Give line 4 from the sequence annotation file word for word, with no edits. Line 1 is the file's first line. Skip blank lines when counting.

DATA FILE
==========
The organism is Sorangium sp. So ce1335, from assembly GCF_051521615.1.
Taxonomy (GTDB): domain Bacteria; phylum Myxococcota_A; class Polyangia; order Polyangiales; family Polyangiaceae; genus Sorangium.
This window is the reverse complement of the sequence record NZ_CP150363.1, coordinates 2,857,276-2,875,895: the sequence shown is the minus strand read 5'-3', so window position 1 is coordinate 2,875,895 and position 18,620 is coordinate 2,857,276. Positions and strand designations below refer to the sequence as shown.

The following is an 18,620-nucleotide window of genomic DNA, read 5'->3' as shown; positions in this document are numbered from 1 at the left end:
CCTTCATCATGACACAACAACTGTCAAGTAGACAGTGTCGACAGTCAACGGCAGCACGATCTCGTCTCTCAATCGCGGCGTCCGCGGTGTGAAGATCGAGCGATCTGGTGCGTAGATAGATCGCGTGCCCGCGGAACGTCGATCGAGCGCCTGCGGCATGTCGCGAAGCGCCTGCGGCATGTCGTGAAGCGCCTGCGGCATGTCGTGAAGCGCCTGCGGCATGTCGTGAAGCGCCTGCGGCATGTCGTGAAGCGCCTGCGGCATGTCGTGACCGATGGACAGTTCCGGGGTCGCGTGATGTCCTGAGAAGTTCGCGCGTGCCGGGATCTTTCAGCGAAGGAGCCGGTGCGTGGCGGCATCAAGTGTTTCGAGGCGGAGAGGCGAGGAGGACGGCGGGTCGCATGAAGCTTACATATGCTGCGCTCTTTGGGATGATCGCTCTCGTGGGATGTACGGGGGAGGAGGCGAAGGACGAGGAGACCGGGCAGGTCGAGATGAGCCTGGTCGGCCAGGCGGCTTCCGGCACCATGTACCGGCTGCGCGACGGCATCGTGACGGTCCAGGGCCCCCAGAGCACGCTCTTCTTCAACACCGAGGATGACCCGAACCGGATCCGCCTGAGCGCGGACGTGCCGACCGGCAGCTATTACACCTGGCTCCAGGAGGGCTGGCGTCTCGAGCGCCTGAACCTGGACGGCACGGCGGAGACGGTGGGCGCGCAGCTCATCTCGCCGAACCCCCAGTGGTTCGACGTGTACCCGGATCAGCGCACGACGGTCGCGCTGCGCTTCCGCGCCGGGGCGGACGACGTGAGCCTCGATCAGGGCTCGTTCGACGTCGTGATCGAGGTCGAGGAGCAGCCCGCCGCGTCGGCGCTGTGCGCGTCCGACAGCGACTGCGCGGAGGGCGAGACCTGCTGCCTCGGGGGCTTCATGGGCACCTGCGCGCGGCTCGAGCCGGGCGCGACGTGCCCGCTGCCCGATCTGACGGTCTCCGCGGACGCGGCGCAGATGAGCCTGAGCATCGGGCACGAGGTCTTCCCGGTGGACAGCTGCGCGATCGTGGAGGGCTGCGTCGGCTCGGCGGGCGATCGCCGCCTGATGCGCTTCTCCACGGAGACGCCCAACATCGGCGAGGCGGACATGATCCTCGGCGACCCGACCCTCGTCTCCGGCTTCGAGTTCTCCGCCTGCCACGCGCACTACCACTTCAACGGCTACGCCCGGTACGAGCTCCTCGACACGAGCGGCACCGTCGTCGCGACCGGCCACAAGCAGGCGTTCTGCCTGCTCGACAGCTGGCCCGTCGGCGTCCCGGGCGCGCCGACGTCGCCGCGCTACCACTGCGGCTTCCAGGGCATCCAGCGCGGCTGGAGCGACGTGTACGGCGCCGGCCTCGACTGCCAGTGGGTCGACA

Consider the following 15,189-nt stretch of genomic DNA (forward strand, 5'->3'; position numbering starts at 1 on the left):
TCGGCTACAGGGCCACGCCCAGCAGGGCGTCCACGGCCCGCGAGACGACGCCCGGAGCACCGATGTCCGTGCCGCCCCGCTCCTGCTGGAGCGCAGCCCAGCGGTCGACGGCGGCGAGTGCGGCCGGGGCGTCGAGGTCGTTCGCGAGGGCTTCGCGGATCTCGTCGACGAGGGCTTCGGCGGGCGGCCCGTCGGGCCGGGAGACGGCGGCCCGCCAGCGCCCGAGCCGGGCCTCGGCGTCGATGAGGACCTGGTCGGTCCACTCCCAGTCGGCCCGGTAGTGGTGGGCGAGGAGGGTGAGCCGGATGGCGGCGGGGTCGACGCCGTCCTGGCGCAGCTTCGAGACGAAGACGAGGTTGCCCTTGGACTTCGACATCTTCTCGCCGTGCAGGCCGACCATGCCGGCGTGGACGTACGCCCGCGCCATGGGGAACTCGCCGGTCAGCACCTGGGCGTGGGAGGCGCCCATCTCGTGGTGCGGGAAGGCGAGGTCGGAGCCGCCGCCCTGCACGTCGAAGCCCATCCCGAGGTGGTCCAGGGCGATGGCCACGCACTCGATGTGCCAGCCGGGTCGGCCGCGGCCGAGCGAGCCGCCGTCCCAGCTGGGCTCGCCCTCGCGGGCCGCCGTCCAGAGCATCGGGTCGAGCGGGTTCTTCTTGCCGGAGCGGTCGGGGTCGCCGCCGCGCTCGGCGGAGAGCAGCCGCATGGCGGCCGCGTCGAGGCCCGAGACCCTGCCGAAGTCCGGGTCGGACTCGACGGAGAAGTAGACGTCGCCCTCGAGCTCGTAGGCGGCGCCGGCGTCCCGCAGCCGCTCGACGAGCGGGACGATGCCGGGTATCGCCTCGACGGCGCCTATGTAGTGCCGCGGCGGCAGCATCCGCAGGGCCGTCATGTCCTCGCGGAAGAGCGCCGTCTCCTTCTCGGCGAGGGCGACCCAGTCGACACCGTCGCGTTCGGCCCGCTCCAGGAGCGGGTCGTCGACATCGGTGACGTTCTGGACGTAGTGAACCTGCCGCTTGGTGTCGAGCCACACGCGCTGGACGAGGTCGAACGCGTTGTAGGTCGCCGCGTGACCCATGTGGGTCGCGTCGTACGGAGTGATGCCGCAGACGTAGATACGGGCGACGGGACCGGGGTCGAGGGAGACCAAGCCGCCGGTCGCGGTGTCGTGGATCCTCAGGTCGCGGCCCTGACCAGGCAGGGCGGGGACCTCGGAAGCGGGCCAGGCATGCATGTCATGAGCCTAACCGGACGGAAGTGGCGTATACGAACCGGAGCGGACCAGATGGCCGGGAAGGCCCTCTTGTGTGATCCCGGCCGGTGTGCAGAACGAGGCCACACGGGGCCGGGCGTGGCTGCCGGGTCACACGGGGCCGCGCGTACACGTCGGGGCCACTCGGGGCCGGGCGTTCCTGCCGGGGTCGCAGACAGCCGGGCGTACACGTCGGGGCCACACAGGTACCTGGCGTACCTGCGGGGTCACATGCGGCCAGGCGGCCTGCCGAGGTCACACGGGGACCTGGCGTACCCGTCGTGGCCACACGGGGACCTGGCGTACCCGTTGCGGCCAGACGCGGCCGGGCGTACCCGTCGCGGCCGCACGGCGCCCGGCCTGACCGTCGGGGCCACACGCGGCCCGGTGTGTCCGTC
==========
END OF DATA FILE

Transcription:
The following is an 18,620-nucleotide window of genomic DNA, read 5'->3' as shown; positions in this document are numbered from 1 at the left end: